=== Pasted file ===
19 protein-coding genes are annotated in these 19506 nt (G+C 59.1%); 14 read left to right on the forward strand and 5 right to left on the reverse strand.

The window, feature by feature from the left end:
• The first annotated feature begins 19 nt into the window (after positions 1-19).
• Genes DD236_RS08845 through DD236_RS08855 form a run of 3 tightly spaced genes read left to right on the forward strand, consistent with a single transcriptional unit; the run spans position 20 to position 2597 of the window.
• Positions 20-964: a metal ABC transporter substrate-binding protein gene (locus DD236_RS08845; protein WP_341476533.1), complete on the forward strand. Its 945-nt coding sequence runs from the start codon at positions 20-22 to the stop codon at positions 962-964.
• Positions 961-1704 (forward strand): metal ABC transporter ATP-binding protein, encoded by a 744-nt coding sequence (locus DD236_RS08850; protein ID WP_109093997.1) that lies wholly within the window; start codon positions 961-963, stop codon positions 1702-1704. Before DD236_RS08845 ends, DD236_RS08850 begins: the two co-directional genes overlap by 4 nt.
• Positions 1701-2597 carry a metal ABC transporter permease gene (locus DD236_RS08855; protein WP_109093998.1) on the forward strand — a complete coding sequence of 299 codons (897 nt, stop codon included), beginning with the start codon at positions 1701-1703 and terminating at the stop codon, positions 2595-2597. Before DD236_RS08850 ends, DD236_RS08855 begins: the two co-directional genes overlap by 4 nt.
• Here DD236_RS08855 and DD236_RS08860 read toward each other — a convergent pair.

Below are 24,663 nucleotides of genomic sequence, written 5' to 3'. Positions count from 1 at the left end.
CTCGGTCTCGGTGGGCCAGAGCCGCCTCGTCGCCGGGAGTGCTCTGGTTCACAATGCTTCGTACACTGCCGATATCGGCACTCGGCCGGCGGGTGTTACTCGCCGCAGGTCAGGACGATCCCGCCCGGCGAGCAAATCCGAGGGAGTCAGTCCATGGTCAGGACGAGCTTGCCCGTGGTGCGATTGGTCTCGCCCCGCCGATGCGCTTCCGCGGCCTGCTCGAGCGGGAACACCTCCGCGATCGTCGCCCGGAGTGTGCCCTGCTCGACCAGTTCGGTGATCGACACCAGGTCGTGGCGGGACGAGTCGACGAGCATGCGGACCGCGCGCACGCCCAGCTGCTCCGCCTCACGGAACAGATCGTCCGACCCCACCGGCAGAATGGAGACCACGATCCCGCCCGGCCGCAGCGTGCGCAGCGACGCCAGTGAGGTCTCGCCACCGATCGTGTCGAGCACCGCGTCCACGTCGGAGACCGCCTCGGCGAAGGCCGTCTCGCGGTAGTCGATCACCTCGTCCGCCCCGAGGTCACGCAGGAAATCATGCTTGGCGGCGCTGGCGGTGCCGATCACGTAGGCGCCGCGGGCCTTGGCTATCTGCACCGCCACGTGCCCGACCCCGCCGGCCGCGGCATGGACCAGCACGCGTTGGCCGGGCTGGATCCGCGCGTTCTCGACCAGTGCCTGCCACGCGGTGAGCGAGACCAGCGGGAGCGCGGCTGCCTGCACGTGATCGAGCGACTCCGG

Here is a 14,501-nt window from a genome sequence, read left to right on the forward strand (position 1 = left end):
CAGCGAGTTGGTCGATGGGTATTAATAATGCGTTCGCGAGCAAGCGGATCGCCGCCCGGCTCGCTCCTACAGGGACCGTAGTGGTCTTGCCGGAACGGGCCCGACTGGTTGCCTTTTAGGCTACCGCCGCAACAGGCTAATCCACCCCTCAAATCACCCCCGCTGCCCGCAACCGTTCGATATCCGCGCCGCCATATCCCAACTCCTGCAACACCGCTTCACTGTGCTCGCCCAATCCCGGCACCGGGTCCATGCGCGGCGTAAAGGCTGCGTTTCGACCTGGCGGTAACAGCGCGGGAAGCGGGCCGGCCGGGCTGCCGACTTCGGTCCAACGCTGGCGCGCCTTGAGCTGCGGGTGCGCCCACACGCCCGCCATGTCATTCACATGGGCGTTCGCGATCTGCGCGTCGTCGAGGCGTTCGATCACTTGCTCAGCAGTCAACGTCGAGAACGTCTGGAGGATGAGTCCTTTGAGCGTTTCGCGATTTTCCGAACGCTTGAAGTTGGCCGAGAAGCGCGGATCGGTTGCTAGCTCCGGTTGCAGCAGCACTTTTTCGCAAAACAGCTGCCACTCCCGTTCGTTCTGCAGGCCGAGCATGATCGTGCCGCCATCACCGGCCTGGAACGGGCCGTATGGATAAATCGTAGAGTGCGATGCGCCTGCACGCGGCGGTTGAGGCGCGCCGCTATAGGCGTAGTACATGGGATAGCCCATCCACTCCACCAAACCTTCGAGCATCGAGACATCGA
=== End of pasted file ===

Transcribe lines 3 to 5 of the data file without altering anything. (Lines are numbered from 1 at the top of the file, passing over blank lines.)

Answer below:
• The first annotated feature begins 19 nt into the window (after positions 1-19).
• Genes DD236_RS08845 through DD236_RS08855 form a run of 3 tightly spaced genes read left to right on the forward strand, consistent with a single transcriptional unit; the run spans position 20 to position 2597 of the window.
• Positions 20-964: a metal ABC transporter substrate-binding protein gene (locus DD236_RS08845; protein WP_341476533.1), complete on the forward strand. Its 945-nt coding sequence runs from the start codon at positions 20-22 to the stop codon at positions 962-964.